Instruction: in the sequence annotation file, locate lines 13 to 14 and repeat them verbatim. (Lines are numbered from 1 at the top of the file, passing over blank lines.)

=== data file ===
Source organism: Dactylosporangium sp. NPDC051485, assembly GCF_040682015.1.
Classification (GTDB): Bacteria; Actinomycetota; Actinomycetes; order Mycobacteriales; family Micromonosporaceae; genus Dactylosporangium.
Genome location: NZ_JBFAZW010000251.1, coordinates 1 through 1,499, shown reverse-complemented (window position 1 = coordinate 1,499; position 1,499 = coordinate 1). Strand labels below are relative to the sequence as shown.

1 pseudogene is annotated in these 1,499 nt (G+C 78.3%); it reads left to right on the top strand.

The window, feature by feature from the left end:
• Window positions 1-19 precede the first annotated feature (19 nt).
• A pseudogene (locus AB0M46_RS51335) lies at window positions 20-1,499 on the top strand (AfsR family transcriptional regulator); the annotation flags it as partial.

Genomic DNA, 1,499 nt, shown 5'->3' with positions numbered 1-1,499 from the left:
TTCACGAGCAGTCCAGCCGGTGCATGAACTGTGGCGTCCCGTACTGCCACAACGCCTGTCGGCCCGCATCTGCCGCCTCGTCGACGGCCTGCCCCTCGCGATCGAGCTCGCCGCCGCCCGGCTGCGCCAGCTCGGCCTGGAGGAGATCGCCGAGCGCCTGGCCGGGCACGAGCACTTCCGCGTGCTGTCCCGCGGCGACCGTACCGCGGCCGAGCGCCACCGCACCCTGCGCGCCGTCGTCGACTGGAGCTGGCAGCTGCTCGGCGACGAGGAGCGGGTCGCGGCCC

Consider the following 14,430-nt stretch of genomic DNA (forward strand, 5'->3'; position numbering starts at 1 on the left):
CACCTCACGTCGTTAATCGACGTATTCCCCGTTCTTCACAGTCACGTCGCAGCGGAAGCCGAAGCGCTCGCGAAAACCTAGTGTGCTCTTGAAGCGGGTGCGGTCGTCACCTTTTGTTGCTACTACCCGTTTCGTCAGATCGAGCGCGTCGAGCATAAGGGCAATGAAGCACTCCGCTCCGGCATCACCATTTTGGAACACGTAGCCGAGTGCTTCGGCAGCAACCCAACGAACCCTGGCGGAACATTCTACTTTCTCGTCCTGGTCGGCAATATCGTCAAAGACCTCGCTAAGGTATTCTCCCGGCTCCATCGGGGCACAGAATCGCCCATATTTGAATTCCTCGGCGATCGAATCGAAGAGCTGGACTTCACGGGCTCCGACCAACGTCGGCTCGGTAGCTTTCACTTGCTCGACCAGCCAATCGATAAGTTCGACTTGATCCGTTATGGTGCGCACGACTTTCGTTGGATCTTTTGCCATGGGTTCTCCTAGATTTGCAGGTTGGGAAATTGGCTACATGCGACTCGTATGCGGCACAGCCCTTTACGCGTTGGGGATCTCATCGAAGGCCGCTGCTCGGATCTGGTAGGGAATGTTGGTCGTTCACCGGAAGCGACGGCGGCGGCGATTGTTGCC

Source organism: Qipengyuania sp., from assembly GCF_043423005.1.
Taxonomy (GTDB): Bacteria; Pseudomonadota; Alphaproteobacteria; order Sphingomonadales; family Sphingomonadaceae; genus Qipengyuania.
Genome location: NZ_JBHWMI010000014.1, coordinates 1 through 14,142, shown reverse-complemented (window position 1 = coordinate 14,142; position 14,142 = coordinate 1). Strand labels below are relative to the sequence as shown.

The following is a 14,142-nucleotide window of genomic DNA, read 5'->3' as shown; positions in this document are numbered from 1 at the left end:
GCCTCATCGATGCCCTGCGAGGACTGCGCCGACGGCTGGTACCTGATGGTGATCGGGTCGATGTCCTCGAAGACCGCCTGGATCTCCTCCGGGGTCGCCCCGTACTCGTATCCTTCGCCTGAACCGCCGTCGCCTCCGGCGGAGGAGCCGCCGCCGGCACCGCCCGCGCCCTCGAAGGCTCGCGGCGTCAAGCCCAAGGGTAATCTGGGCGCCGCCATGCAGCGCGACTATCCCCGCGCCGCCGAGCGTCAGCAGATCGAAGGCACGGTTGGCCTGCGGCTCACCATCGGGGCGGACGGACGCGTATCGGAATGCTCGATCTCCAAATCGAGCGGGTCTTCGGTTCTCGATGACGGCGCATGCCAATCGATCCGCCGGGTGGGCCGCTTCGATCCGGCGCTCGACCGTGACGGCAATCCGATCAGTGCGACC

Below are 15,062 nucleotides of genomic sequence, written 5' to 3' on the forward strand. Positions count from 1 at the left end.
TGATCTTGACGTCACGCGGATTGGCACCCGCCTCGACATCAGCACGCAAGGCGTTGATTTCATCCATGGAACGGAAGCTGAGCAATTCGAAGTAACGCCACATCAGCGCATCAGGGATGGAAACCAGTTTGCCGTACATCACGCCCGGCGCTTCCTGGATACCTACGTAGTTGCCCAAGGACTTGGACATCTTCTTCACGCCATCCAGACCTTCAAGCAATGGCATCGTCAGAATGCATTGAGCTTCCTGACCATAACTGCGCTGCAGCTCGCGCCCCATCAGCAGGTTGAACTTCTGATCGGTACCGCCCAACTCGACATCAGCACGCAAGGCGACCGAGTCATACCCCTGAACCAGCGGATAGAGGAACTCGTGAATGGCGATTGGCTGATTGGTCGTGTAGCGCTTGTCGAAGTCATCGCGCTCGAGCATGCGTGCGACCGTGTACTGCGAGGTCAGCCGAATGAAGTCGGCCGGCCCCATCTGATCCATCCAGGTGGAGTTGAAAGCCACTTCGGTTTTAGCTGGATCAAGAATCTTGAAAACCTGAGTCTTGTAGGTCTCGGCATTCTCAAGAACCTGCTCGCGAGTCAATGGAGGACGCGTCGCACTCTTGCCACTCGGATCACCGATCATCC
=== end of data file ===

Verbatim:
Taxonomy (GTDB): Bacteria; Pseudomonadota; Alphaproteobacteria; order Sphingomonadales; family Sphingomonadaceae; genus Qipengyuania.
Genome location: NZ_JBHWMI010000014.1, coordinates 1 through 14,142, shown reverse-complemented (window position 1 = coordinate 14,142; position 14,142 = coordinate 1). Strand labels below are relative to the sequence as shown.